In other words, you won’t get much bang for your buck if you are using back squats as a core or gluteal exercise. And if you have a bad back to begin with, forget ‘em.
Back Squat Alternative: Single Leg Squats
Single leg squats will do a much better job at promoting gluteal strength as the gluteus medius is active immediately on initiating the exercise and the gluteus maximus is active much sooner in the movement than in the two legged squat. These muscles are both “back protecting”. The gluteus medius will provide stability to the pelvis and prevent lateral shearing in the spine. The gluteus maximus will produce the extension movement and take load off the smaller erector spinae of the lower back.
Ensure you keep your toes, knee, and hip on your standing leg in one vertical line.
3) Mistake: Weighted Side Bending
Another common myth is that weighted side bends will dissolve unwanted love handles, or effectively strengthen the abdominal obliques. This exercise will get the abdominals working, however it may also wreak havoc on your facet joints – the tiny joints that lie in between each vertebra of your spine. The facet joints in our lower back become compressed when we bend sideways and rotate.
The slightest lapse in technique and/or rotation will cause undue stress and strain on the facet joint. It will cause compression at the joint surfaces and potentially injury.
Side Bend Alternative: Side Planks
Side planks are a great exercise for the spine. They will strengthen surrounding muscles such as the external and internal abdominal obliques and the pelvic stabilizing muscles quadratus lumborum and the gluteus medius. Keep your shoulder supported using your opposite arm and ensure your gluteals are engaged by pushing your hips slightly forward.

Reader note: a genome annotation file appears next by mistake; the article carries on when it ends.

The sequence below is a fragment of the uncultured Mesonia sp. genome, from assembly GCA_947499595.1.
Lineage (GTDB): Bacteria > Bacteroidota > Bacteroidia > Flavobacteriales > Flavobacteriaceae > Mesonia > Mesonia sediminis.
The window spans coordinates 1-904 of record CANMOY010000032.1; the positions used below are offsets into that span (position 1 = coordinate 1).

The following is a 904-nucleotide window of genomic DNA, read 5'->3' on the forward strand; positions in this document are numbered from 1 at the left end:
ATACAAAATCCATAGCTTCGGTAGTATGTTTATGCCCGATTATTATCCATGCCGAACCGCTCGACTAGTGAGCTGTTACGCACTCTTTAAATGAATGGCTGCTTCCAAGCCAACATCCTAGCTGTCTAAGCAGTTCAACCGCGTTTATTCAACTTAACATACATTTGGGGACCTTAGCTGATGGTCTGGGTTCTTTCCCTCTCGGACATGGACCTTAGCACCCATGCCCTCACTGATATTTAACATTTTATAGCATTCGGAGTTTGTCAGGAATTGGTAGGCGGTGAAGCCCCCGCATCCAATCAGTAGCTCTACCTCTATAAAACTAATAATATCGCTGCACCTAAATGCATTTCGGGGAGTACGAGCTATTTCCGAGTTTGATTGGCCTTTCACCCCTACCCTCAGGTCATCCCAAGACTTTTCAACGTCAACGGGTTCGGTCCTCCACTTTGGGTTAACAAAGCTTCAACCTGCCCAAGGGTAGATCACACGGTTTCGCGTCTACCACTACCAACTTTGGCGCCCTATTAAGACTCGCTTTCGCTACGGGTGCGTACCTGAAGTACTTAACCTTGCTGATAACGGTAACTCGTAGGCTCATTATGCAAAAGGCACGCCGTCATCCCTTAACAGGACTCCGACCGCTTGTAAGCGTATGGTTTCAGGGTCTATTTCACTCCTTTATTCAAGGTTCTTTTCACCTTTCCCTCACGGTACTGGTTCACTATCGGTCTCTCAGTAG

4) Mistake: Sit-Ups, Especially with Added Weight
The sit-up exercise has long been known to be a bikini bod booster. However, this exercise can be especially spine-compromising. During a sit up, the spine undergoes approximately 730 lbs of compression force (McGill). In addition, sit-ups require repetitive flexion and extension of the spine. Repetitive flexion and extension have been shown to be a cause of disc injury.
Thinking of adding a weight? We’ll see you in the clinic.
Sit-Ups Alternative: Prone Planks
Planking will save you from the repetitive flexion and extension by getting your abdominals working isometrically. Be careful during this exercise not to let your lower back arch (extend) too much and sink downwards towards the floor. This will cause undue strain in your back.
Before beginning any exercise program it is always a good idea to check in with your local physiotherapist. Your physiotherapist can help determine which exact exercises are appropriate for you based on your goals and injury history.
If exercises cause you pain, it is best to discontinue them and contact me, Loring Rochacewich, at Nose Creek Physiotherapy to help determine and address the cause.
McGill, S. (2004) Ultimate back fitness and performance, Waterloo: Wabuno.
Waterbury, C. (2012, March, 8). An interview with Dr. Stuart McGill – Part 1. (Web blog post). Retrieved May 30, 2017 from https://www.t-nation.com/training/interview-with-dr-stuart-mcgill-part-1